'We lost our Pete – we don't want to lose the National too'
Tuesday 17 April 2012
As settles the emotional dust raised by Saturday's dramatic and traumatic Grand National, and begins a reasoned debate over the direction the historic sporting contest must take – starting with a meeting next week between the British Horseracing Authority's chief executive, Paul Bittar, and animal welfare groups – two men intimately involved with one of the fatalities have spoken in the defence of both the race and the broader concept of man's use of animals.
It was the death of Synchronised, the Cheltenham Gold Cup winner, that led the post-National headlines. But the lower-profile performer According To Pete, who was brought down through no fault of his own in a melee at Becher's second time round and broke a shoulder, also lost his life.
The white-faced 11-year-old, winner of 11 races, was the star of Malcolm Jefferson's small Norton yard. "He was one of my favourites," said the trainer yesterday, "so it's hit me very hard. And the girl who looked after him, Tina Pearson, is devastated. No one in the business expects to go to the races and lose their horse.
"But his was just a freak accident. He was loving it, jumping those big fences for fun, as I knew he would. If he'd been brought down and got back up, we'd have been taking him back next year."
Jefferson, 65, does not feel that the National should be made perceivedly easier. "It's a great race and, because it is, everyone watches and so you get a reaction when things go wrong. Now the authorities may try to please everybody, which you can't do. And if I have a suitable horse again, I'll enter him. You've got to support the race, it's our biggest day of the year."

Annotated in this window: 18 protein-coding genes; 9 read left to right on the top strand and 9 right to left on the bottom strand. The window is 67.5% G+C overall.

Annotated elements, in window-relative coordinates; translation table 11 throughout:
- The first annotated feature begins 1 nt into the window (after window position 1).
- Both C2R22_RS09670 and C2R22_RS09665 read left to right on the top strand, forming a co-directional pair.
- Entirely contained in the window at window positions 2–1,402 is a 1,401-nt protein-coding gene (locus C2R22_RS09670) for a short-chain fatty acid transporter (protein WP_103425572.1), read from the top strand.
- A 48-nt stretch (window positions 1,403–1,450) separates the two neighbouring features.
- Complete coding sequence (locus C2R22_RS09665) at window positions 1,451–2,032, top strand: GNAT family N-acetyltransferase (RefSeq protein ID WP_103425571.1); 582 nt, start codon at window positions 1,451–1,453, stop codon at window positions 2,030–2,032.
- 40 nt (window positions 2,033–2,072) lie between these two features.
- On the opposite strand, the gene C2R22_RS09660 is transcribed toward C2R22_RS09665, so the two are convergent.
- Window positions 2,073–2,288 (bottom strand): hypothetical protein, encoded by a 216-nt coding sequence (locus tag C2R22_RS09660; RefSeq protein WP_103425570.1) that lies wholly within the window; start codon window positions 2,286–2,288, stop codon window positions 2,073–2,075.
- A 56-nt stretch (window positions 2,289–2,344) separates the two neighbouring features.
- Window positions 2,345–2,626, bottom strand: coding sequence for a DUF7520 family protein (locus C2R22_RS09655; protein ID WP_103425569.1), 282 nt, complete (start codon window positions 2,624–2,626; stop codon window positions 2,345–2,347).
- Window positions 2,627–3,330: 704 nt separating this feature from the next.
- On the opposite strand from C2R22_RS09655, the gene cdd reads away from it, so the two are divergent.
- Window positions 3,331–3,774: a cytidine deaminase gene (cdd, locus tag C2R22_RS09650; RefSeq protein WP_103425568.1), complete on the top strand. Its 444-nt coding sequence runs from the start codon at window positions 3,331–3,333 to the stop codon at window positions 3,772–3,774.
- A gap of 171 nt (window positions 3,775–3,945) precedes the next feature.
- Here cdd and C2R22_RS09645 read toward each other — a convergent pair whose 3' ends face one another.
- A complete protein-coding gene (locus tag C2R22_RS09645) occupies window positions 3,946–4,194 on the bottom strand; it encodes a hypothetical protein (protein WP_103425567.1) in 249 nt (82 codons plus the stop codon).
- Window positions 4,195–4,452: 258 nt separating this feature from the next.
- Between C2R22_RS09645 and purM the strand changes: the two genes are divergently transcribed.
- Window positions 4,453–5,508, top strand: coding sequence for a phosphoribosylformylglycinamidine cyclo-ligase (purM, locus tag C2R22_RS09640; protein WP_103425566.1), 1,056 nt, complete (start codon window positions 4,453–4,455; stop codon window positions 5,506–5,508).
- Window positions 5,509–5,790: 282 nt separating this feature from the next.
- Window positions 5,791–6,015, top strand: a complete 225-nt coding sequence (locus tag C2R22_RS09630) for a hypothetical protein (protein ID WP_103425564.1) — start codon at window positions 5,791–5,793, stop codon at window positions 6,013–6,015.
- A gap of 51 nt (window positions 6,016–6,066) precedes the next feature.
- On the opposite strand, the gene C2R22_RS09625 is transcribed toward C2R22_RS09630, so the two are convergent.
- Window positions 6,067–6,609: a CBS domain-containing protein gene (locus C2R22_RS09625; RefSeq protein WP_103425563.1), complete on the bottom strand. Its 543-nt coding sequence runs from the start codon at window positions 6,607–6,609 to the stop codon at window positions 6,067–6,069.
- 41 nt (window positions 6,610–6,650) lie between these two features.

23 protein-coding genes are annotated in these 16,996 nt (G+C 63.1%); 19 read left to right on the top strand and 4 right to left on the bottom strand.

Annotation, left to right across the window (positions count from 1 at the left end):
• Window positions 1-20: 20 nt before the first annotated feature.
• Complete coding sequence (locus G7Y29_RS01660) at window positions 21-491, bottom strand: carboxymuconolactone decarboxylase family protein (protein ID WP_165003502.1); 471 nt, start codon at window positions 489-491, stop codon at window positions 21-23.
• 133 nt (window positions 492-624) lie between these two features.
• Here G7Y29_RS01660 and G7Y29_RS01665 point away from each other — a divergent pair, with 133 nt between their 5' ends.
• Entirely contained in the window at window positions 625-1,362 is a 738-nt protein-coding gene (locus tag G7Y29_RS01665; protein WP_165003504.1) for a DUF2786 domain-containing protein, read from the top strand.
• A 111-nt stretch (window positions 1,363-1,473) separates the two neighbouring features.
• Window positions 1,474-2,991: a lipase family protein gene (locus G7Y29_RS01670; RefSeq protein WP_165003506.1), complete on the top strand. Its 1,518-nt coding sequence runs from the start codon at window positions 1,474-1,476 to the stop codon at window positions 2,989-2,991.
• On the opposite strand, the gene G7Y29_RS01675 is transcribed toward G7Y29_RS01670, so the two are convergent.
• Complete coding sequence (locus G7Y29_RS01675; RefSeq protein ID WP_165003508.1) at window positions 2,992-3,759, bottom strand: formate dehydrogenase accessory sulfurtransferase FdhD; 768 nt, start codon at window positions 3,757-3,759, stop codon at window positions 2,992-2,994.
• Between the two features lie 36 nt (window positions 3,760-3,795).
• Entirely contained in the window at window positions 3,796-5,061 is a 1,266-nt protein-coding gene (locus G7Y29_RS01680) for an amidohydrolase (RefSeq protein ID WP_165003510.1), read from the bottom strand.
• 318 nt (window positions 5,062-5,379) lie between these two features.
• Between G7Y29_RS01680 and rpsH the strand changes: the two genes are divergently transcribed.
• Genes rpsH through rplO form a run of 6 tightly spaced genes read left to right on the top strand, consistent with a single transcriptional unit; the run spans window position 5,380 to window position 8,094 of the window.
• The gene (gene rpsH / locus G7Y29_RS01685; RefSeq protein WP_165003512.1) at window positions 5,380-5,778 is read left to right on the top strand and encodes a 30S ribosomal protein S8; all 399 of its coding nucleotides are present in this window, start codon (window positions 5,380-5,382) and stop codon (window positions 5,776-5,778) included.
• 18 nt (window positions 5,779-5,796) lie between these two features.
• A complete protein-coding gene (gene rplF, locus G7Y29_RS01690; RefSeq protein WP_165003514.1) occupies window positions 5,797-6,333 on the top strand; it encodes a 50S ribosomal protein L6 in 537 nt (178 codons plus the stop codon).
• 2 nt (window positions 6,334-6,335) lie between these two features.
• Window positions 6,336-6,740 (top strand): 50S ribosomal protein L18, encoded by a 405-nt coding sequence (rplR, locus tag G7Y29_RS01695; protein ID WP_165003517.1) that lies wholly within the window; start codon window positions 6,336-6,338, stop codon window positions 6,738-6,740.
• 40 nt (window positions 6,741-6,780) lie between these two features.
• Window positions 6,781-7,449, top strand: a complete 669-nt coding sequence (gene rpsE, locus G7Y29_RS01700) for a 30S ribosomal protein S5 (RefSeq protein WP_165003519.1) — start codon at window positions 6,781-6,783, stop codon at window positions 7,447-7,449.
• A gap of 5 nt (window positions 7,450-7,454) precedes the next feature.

According To Pete was bred by his 71-year-old owner Peter Nelson who, with his family, was understandably distraught after the loss of an individual he had known since a baby. But, as the son of a farm labourer, he has known livestock all his life and, although there is room for sentiment over the death of his pride and joy, none of it is mawkish.
"Horses have always been, and are, a tremendous servant to man," he said. "They were used for work, and in war as well. A century ago they were killed in their thousands, but without them there would have been no gun carriages. Now they're bred to be used for our pleasure. Pete gave us huge fun for many years, he was one of the family and we'll miss him. But without racing, he wouldn't have existed at all."
Two who made an early National exit could make a quick reappearance: Junior and West End Rocker, who both fell at the second fence, are among yesterday's entries for Saturday's Scottish version. Harry The Viking is 6-1 favourite to give Paul Nicholls, trainer of Aintree hero Neptune Collonges, a rare double.
Chris McGrath's Nap: Fairoak Lad (3.30 Exeter)
Likes to go right-handed, copes with fast ground and is best over an extreme distance. Gets all three today and should be better for last month's return after a four-month break.
Next best: Silver Blaze (2.10 Southwell)
Narrowly defeated on the last of his three juvenile runs as he drew clear with a rival regarded as well above average.
One to watch: Frosty Berry (Marco Botti), who won on her belated debut in January, has progressed since then to judge by her homework in Newmarket.
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